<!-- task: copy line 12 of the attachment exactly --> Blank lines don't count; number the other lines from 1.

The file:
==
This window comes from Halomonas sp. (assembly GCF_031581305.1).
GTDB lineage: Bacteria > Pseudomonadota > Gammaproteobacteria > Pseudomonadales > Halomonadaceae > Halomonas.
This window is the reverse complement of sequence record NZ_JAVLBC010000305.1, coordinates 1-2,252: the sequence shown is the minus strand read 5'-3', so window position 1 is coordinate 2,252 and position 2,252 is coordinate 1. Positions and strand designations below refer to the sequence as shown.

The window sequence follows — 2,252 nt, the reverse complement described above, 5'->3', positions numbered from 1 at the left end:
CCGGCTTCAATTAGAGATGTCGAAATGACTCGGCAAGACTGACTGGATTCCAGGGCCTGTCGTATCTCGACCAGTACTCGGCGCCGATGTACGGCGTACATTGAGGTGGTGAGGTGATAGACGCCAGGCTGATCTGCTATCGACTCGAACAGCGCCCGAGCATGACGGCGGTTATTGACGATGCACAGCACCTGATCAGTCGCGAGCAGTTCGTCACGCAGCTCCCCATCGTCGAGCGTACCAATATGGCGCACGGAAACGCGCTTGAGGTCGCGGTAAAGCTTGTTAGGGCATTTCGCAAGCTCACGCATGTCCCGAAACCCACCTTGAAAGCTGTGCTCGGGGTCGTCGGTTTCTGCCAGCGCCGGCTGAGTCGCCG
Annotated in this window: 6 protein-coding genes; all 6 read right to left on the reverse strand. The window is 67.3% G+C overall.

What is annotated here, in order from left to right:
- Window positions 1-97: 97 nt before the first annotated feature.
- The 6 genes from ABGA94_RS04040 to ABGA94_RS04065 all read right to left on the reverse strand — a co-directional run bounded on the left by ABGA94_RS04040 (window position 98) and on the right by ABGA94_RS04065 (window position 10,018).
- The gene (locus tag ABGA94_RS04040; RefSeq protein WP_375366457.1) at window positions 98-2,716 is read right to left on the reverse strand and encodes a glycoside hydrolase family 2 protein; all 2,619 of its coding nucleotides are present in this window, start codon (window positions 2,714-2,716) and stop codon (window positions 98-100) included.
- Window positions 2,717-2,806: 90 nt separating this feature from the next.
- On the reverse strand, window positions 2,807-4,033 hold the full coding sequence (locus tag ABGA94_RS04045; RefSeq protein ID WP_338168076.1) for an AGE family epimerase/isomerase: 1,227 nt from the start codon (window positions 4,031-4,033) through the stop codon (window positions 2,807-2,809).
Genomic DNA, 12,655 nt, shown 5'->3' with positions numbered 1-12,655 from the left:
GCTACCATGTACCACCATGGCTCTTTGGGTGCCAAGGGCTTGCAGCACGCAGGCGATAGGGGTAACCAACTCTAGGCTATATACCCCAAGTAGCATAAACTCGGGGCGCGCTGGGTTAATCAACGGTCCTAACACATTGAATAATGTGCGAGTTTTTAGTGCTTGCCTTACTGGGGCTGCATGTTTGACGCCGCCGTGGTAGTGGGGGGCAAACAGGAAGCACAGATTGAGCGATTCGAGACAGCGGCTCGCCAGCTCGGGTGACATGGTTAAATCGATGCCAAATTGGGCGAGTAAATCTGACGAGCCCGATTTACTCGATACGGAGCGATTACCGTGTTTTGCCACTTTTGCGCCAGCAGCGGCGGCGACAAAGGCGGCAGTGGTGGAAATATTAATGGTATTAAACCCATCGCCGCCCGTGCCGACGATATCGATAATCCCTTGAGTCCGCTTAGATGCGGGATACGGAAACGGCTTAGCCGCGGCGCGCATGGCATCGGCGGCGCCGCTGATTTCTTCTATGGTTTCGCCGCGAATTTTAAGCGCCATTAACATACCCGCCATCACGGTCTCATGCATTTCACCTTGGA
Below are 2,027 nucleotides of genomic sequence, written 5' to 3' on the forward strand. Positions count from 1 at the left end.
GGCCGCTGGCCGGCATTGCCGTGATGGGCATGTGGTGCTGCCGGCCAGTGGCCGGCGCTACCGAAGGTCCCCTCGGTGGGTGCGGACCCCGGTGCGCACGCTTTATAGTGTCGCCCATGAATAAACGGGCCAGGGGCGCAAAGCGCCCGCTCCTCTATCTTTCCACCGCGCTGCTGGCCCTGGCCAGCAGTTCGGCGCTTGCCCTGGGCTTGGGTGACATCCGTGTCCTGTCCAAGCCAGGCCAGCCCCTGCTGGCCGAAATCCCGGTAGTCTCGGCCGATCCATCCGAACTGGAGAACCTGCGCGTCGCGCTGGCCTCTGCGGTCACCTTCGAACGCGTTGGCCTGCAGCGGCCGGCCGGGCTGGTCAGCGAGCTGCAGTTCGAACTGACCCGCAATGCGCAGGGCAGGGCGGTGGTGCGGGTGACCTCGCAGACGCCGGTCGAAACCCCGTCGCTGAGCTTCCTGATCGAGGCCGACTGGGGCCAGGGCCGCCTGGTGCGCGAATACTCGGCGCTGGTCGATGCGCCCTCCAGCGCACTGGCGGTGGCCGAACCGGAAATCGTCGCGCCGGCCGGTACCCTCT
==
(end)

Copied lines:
- On the reverse strand, window positions 2,807-4,033 hold the full coding sequence (locus tag ABGA94_RS04045; RefSeq protein ID WP_338168076.1) for an AGE family epimerase/isomerase: 1,227 nt from the start codon (window positions 4,031-4,033) through the stop codon (window positions 2,807-2,809).